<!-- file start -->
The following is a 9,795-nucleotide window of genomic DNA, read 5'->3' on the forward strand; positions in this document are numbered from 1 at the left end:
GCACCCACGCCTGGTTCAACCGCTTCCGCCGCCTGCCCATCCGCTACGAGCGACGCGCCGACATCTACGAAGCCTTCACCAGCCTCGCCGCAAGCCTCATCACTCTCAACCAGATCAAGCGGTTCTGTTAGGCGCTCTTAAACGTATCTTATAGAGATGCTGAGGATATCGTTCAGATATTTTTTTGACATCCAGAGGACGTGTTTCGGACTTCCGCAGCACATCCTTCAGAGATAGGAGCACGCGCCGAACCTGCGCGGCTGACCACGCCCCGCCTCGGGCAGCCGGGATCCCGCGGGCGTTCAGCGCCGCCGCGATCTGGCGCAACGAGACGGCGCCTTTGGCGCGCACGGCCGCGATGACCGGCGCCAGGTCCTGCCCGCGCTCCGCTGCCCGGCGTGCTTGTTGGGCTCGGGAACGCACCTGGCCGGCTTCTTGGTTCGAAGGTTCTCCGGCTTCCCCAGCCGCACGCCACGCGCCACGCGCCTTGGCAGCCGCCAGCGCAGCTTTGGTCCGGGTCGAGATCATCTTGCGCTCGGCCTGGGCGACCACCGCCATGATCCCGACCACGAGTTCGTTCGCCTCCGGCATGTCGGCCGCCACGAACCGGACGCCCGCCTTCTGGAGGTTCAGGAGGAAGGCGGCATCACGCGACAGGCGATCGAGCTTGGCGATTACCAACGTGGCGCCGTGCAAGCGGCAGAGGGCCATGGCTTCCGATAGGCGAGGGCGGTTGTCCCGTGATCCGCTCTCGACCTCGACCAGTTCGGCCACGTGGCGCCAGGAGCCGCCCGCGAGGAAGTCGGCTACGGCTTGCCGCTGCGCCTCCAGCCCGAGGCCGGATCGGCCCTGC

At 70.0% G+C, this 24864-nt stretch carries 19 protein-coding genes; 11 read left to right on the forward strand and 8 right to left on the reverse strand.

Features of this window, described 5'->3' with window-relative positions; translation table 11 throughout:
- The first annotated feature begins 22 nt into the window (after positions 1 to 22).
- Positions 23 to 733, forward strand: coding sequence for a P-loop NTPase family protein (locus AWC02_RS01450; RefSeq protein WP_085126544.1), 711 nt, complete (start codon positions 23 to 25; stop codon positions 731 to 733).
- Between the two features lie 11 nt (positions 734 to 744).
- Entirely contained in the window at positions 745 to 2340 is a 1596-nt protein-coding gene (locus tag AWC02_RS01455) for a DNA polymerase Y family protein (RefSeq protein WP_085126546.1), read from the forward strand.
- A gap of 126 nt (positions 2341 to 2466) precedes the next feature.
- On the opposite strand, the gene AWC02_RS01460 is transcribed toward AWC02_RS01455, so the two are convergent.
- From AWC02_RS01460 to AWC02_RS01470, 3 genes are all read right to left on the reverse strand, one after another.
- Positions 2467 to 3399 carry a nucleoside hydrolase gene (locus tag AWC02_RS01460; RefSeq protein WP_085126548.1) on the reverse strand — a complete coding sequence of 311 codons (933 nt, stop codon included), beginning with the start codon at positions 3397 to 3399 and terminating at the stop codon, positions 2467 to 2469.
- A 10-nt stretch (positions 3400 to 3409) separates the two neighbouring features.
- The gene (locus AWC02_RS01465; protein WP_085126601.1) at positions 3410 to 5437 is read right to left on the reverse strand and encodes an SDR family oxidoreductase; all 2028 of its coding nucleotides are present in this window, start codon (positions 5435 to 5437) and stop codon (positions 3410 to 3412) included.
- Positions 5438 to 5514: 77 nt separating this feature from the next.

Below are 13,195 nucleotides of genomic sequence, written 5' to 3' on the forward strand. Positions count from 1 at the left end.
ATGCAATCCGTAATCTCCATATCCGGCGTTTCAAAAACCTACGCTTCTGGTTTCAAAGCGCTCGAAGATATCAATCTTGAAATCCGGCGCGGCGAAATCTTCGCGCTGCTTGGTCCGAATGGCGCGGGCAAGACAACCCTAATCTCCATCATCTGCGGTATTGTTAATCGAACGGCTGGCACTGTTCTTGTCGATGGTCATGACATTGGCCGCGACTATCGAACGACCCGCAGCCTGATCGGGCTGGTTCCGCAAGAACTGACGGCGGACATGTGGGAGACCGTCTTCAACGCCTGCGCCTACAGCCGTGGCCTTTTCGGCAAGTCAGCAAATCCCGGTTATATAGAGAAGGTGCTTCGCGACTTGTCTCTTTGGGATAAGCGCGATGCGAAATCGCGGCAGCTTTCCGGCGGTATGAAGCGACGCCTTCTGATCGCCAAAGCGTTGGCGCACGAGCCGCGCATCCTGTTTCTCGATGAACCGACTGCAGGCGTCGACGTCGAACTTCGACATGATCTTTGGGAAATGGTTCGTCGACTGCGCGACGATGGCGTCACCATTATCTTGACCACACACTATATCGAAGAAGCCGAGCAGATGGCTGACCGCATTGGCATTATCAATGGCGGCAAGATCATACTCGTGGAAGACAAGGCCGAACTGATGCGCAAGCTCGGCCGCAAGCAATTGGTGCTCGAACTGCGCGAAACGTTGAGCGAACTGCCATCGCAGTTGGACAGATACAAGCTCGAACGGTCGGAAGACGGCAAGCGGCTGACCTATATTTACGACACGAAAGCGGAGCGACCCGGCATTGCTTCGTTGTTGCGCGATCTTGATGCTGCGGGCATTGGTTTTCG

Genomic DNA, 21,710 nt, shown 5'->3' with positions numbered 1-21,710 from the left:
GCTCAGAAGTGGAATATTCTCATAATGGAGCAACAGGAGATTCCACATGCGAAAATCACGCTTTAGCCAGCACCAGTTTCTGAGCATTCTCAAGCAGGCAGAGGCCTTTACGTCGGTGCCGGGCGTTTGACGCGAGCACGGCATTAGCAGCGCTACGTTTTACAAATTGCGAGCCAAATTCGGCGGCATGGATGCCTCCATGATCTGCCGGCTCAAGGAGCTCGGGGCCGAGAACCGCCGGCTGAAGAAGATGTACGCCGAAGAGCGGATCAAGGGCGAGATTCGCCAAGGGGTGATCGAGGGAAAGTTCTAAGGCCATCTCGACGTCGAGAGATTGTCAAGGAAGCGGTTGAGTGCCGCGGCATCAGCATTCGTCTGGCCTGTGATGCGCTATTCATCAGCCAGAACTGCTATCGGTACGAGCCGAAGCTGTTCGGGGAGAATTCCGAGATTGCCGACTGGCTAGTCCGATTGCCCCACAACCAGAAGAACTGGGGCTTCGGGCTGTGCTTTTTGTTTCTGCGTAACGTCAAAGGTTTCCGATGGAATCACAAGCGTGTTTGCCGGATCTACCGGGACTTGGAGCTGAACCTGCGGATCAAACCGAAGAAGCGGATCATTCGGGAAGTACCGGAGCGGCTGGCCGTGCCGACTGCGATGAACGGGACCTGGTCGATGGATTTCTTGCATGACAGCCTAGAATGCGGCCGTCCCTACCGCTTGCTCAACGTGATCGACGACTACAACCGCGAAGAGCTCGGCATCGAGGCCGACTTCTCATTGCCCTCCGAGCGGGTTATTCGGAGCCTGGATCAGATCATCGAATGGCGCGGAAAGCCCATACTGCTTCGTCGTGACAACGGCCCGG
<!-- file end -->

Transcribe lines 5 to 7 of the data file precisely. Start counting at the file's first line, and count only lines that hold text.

- The first annotated feature begins 22 nt into the window (after positions 1 to 22).
- Positions 23 to 733, forward strand: coding sequence for a P-loop NTPase family protein (locus AWC02_RS01450; RefSeq protein WP_085126544.1), 711 nt, complete (start codon positions 23 to 25; stop codon positions 731 to 733).
- Between the two features lie 11 nt (positions 734 to 744).